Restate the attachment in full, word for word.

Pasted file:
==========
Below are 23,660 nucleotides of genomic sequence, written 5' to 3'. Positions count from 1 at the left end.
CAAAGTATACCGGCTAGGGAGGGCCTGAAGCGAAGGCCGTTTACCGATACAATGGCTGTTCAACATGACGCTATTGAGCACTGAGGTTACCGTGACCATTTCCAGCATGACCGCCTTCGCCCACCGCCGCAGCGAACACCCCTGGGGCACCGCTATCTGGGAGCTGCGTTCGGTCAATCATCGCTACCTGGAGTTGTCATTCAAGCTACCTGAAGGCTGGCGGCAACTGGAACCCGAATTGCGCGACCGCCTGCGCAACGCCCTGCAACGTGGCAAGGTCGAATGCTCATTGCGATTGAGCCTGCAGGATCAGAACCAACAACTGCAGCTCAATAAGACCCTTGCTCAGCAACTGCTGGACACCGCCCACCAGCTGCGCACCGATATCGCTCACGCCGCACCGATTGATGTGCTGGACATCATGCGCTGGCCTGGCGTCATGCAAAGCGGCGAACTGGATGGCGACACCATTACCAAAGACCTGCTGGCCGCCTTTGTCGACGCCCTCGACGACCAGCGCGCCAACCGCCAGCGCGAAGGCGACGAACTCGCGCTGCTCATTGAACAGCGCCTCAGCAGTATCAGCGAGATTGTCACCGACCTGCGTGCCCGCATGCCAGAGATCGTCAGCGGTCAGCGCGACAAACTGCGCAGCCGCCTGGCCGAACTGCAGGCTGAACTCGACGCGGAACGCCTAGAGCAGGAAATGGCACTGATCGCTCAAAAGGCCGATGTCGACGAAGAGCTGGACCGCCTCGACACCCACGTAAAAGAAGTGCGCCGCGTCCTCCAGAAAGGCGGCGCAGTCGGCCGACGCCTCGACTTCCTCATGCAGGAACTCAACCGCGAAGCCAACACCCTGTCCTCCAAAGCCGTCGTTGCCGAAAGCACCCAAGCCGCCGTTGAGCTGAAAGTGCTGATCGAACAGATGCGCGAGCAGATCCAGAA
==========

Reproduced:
Below are 23,660 nucleotides of genomic sequence, written 5' to 3'. Positions count from 1 at the left end.
CAAAGTATACCGGCTAGGGAGGGCCTGAAGCGAAGGCCGTTTACCGATACAATGGCTGTTCAACATGACGCTATTGAGCACTGAGGTTACCGTGACCATTTCCAGCATGACCGCCTTCGCCCACCGCCGCAGCGAACACCCCTGGGGCACCGCTATCTGGGAGCTGCGTTCGGTCAATCATCGCTACCTGGAGTTGTCATTCAAGCTACCTGAAGGCTGGCGGCAACTGGAACCCGAATTGCGCGACCGCCTGCGCAACGCCCTGCAACGTGGCAAGGTCGAATGCTCATTGCGATTGAGCCTGCAGGATCAGAACCAACAACTGCAGCTCAATAAGACCCTTGCTCAGCAACTGCTGGACACCGCCCACCAGCTGCGCACCGATATCGCTCACGCCGCACCGATTGATGTGCTGGACATCATGCGCTGGCCTGGCGTCATGCAAAGCGGCGAACTGGATGGCGACACCATTACCAAAGACCTGCTGGCCGCCTTTGTCGACGCCCTCGACGACCAGCGCGCCAACCGCCAGCGCGAAGGCGACGAACTCGCGCTGCTCATTGAACAGCGCCTCAGCAGTATCAGCGAGATTGTCACCGACCTGCGTGCCCGCATGCCAGAGATCGTCAGCGGTCAGCGCGACAAACTGCGCAGCCGCCTGGCCGAACTGCAGGCTGAACTCGACGCGGAACGCCTAGAGCAGGAAATGGCACTGATCGCTCAAAAGGCCGATGTCGACGAAGAGCTGGACCGCCTCGACACCCACGTAAAAGAAGTGCGCCGCGTCCTCCAGAAAGGCGGCGCAGTCGGCCGACGCCTCGACTTCCTCATGCAGGAACTCAACCGCGAAGCCAACACCCTGTCCTCCAAAGCCGTCGTTGCCGAAAGCACCCAAGCCGCCGTTGAGCTGAAAGTGCTGATCGAACAGATGCGCGAGCAGATCCAGAA